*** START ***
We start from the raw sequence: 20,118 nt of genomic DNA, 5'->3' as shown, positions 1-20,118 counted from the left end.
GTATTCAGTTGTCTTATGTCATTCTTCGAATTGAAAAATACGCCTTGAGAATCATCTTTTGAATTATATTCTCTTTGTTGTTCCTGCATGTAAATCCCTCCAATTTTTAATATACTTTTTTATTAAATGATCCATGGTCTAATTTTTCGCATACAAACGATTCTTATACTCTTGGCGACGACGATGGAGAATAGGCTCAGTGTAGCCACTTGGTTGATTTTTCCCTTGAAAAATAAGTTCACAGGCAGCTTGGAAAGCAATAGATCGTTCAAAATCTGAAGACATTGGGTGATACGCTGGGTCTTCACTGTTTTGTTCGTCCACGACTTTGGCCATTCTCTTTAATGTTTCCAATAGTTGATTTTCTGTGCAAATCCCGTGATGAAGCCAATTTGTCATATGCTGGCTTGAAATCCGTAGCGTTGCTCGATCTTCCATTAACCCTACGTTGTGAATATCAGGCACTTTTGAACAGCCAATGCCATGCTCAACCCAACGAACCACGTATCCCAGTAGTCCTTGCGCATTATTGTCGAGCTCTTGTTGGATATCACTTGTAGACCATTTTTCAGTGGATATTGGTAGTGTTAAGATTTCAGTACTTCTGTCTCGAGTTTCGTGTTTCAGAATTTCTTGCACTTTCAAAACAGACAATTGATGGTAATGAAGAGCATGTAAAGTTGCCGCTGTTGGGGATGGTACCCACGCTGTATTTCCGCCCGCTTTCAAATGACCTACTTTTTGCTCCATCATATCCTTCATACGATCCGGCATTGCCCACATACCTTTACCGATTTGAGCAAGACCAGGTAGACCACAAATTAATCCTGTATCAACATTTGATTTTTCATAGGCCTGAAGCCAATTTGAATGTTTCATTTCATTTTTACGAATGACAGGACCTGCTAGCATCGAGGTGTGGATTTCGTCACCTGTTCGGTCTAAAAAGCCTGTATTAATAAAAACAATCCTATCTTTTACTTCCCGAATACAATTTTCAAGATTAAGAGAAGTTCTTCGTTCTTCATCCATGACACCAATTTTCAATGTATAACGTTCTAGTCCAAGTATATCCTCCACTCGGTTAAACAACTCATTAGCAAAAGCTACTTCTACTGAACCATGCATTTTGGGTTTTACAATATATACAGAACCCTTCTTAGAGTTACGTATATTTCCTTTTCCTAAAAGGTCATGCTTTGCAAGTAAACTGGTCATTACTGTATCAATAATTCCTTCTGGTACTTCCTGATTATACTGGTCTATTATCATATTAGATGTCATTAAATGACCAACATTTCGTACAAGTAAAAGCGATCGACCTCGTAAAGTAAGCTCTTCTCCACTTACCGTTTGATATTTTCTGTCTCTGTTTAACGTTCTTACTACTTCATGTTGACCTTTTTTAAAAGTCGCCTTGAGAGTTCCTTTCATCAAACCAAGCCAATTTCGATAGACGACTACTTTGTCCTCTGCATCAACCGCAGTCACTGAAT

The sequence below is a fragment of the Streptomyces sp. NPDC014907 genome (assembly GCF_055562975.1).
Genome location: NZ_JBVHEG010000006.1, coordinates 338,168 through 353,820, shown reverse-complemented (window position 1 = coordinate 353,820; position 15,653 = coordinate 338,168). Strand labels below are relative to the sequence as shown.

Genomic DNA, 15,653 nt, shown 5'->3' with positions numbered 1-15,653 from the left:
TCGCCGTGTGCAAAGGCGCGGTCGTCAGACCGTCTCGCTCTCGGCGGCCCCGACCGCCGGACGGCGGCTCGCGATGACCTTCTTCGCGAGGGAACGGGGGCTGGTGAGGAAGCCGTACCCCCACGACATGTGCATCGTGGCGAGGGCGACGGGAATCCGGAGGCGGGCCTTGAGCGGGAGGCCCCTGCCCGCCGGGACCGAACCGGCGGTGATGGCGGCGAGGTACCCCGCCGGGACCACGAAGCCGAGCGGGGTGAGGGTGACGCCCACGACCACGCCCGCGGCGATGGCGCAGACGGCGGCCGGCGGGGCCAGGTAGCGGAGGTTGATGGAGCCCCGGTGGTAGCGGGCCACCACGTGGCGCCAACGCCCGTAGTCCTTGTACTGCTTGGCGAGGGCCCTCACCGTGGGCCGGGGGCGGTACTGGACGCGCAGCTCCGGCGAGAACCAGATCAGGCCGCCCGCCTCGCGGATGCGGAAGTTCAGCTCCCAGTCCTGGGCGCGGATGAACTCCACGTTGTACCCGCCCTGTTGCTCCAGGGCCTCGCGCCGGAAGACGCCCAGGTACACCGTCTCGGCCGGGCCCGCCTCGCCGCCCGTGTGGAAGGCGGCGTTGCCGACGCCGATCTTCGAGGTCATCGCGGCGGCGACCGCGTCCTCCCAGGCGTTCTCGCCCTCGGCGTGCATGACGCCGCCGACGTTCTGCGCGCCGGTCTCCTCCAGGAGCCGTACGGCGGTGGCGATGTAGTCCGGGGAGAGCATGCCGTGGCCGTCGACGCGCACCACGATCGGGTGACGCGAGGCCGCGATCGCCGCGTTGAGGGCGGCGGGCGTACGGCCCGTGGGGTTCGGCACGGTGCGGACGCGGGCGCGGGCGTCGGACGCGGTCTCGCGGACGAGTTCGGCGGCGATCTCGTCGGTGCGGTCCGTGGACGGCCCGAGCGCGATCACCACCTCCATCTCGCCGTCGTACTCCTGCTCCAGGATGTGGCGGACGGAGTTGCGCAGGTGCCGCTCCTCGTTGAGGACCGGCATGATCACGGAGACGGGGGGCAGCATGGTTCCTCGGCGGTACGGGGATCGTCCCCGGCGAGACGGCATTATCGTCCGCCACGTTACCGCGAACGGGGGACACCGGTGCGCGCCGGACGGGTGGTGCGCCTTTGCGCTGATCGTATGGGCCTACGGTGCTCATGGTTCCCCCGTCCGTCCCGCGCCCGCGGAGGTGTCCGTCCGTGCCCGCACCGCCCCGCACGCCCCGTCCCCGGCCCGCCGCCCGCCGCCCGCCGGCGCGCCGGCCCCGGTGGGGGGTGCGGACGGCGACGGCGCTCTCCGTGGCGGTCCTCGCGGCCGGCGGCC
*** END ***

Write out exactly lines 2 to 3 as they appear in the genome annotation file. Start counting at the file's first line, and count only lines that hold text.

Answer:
GTATTCAGTTGTCTTATGTCATTCTTCGAATTGAAAAATACGCCTTGAGAATCATCTTTTGAATTATATTCTCTTTGTTGTTCCTGCATGTAAATCCCTCCAATTTTTAATATACTTTTTTATTAAATGATCCATGGTCTAATTTTTCGCATACAAACGATTCTTATACTCTTGGCGACGACGATGGAGAATAGGCTCAGTGTAGCCACTTGGTTGATTTTTCCCTTGAAAAATAAGTTCACAGGCAGCTTGGAAAGCAATAGATCGTTCAAAATCTGAAGACATTGGGTGATACGCTGGGTCTTCACTGTTTTGTTCGTCCACGACTTTGGCCATTCTCTTTAATGTTTCCAATAGTTGATTTTCTGTGCAAATCCCGTGATGAAGCCAATTTGTCATATGCTGGCTTGAAATCCGTAGCGTTGCTCGATCTTCCATTAACCCTACGTTGTGAATATCAGGCACTTTTGAACAGCCAATGCCATGCTCAACCCAACGAACCACGTATCCCAGTAGTCCTTGCGCATTATTGTCGAGCTCTTGTTGGATATCACTTGTAGACCATTTTTCAGTGGATATTGGTAGTGTTAAGATTTCAGTACTTCTGTCTCGAGTTTCGTGTTTCAGAATTTCTTGCACTTTCAAAACAGACAATTGATGGTAATGAAGAGCATGTAAAGTTGCCGCTGTTGGGGATGGTACCCACGCTGTATTTCCGCCCGCTTTCAAATGACCTACTTTTTGCTCCATCATATCCTTCATACGATCCGGCATTGCCCACATACCTTTACCGATTTGAGCAAGACCAGGTAGACCACAAATTAATCCTGTATCAACATTTGATTTTTCATAGGCCTGAAGCCAATTTGAATGTTTCATTTCATTTTTACGAATGACAGGACCTGCTAGCATCGAGGTGTGGATTTCGTCACCTGTTCGGTCTAAAAAGCCTGTATTAATAAAAACAATCCTATCTTTTACTTCCCGAATACAATTTTCAAGATTAAGAGAAGTTCTTCGTTCTTCATCCATGACACCAATTTTCAATGTATAACGTTCTAGTCCAAGTATATCCTCCACTCGGTTAAACAACTCATTAGCAAAAGCTACTTCTACTGAACCATGCATTTTGGGTTTTACAATATATACAGAACCCTTCTTAGAGTTACGTATATTTCCTTTTCCTAAAAGGTCATGCTTTGCAAGTAAACTGGTCATTACTGTATCAATAATTCCTTCTGGTACTTCCTGATTATACTGGTCTATTATCATATTAGATGTCATTAAATGACCAACATTTCGTACAAGTAAAAGCGATCGACCTCGTAAAGTAAGCTCTTCTCCACTTACCGTTTGATATTTTCTGTCTCTGTTTAACGTTCTTACTACTTCATGTTGACCTTTTTTAAAAGTCGCCTTGAGAGTTCCTTTCATCAAACCAAGCCAATTTCGATAGACGACTACTTTGTCCTCTGCATCAACCGCAGTCACTGAAT

The sequence below is a fragment of the Streptomyces sp. NPDC014907 genome (assembly GCF_055562975.1).